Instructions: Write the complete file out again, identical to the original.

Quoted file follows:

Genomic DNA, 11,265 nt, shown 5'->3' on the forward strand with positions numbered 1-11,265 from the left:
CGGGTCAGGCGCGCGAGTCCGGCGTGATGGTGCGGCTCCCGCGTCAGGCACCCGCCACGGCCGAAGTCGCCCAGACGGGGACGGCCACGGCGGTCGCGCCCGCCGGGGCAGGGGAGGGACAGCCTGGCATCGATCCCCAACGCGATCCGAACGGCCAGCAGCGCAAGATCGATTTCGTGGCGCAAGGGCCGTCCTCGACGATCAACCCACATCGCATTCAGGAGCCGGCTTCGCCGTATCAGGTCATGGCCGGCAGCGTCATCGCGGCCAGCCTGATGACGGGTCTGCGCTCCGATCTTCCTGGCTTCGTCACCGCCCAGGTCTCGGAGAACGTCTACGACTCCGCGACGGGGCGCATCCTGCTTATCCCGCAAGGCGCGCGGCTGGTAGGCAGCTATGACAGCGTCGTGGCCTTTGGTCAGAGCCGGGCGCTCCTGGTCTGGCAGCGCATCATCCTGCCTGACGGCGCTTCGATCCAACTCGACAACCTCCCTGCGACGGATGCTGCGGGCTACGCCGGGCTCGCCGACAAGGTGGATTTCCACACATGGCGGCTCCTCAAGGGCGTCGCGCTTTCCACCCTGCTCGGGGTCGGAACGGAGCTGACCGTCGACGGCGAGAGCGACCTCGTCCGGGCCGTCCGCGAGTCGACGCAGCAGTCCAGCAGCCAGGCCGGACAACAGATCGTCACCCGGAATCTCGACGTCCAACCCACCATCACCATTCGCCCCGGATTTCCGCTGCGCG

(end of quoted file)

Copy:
Genomic DNA, 11,265 nt, shown 5'->3' on the forward strand with positions numbered 1-11,265 from the left:
CGGGTCAGGCGCGCGAGTCCGGCGTGATGGTGCGGCTCCCGCGTCAGGCACCCGCCACGGCCGAAGTCGCCCAGACGGGGACGGCCACGGCGGTCGCGCCCGCCGGGGCAGGGGAGGGACAGCCTGGCATCGATCCCCAACGCGATCCGAACGGCCAGCAGCGCAAGATCGATTTCGTGGCGCAAGGGCCGTCCTCGACGATCAACCCACATCGCATTCAGGAGCCGGCTTCGCCGTATCAGGTCATGGCCGGCAGCGTCATCGCGGCCAGCCTGATGACGGGTCTGCGCTCCGATCTTCCTGGCTTCGTCACCGCCCAGGTCTCGGAGAACGTCTACGACTCCGCGACGGGGCGCATCCTGCTTATCCCGCAAGGCGCGCGGCTGGTAGGCAGCTATGACAGCGTCGTGGCCTTTGGTCAGAGCCGGGCGCTCCTGGTCTGGCAGCGCATCATCCTGCCTGACGGCGCTTCGATCCAACTCGACAACCTCCCTGCGACGGATGCTGCGGGCTACGCCGGGCTCGCCGACAAGGTGGATTTCCACACATGGCGGCTCCTCAAGGGCGTCGCGCTTTCCACCCTGCTCGGGGTCGGAACGGAGCTGACCGTCGACGGCGAGAGCGACCTCGTCCGGGCCGTCCGCGAGTCGACGCAGCAGTCCAGCAGCCAGGCCGGACAACAGATCGTCACCCGGAATCTCGACGTCCAACCCACCATCACCATTCGCCCCGGATTTCCGCTGCGCG